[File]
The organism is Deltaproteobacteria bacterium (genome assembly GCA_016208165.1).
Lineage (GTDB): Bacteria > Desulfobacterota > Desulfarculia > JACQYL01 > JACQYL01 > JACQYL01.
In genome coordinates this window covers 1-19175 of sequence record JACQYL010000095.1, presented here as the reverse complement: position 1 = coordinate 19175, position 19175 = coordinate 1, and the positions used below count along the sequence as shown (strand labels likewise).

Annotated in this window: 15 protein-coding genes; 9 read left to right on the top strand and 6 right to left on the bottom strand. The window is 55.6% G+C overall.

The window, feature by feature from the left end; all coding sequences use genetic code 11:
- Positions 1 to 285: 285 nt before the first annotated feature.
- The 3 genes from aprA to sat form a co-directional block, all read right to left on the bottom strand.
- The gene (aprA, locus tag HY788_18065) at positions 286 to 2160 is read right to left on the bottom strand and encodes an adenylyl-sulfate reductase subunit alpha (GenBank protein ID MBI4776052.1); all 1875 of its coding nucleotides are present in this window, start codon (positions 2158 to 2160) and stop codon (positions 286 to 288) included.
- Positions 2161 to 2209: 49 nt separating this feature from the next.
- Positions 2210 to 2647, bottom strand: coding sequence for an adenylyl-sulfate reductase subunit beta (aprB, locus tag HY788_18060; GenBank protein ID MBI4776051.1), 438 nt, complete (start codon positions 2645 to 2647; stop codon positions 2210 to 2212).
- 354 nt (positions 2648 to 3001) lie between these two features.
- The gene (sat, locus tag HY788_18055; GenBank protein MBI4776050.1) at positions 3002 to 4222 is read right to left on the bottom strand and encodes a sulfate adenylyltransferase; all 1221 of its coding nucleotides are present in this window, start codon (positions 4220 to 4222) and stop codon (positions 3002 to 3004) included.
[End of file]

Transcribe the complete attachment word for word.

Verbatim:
The organism is Deltaproteobacteria bacterium (genome assembly GCA_016208165.1).
Lineage (GTDB): Bacteria > Desulfobacterota > Desulfarculia > JACQYL01 > JACQYL01 > JACQYL01.
In genome coordinates this window covers 1-19175 of sequence record JACQYL010000095.1, presented here as the reverse complement: position 1 = coordinate 19175, position 19175 = coordinate 1, and the positions used below count along the sequence as shown (strand labels likewise).

Annotated in this window: 15 protein-coding genes; 9 read left to right on the top strand and 6 right to left on the bottom strand. The window is 55.6% G+C overall.

The window, feature by feature from the left end; all coding sequences use genetic code 11:
- Positions 1 to 285: 285 nt before the first annotated feature.
- The 3 genes from aprA to sat form a co-directional block, all read right to left on the bottom strand.
- The gene (aprA, locus tag HY788_18065) at positions 286 to 2160 is read right to left on the bottom strand and encodes an adenylyl-sulfate reductase subunit alpha (GenBank protein ID MBI4776052.1); all 1875 of its coding nucleotides are present in this window, start codon (positions 2158 to 2160) and stop codon (positions 286 to 288) included.
- Positions 2161 to 2209: 49 nt separating this feature from the next.
- Positions 2210 to 2647, bottom strand: coding sequence for an adenylyl-sulfate reductase subunit beta (aprB, locus tag HY788_18060; GenBank protein ID MBI4776051.1), 438 nt, complete (start codon positions 2645 to 2647; stop codon positions 2210 to 2212).
- 354 nt (positions 2648 to 3001) lie between these two features.
- The gene (sat, locus tag HY788_18055; GenBank protein MBI4776050.1) at positions 3002 to 4222 is read right to left on the bottom strand and encodes a sulfate adenylyltransferase; all 1221 of its coding nucleotides are present in this window, start codon (positions 4220 to 4222) and stop codon (positions 3002 to 3004) included.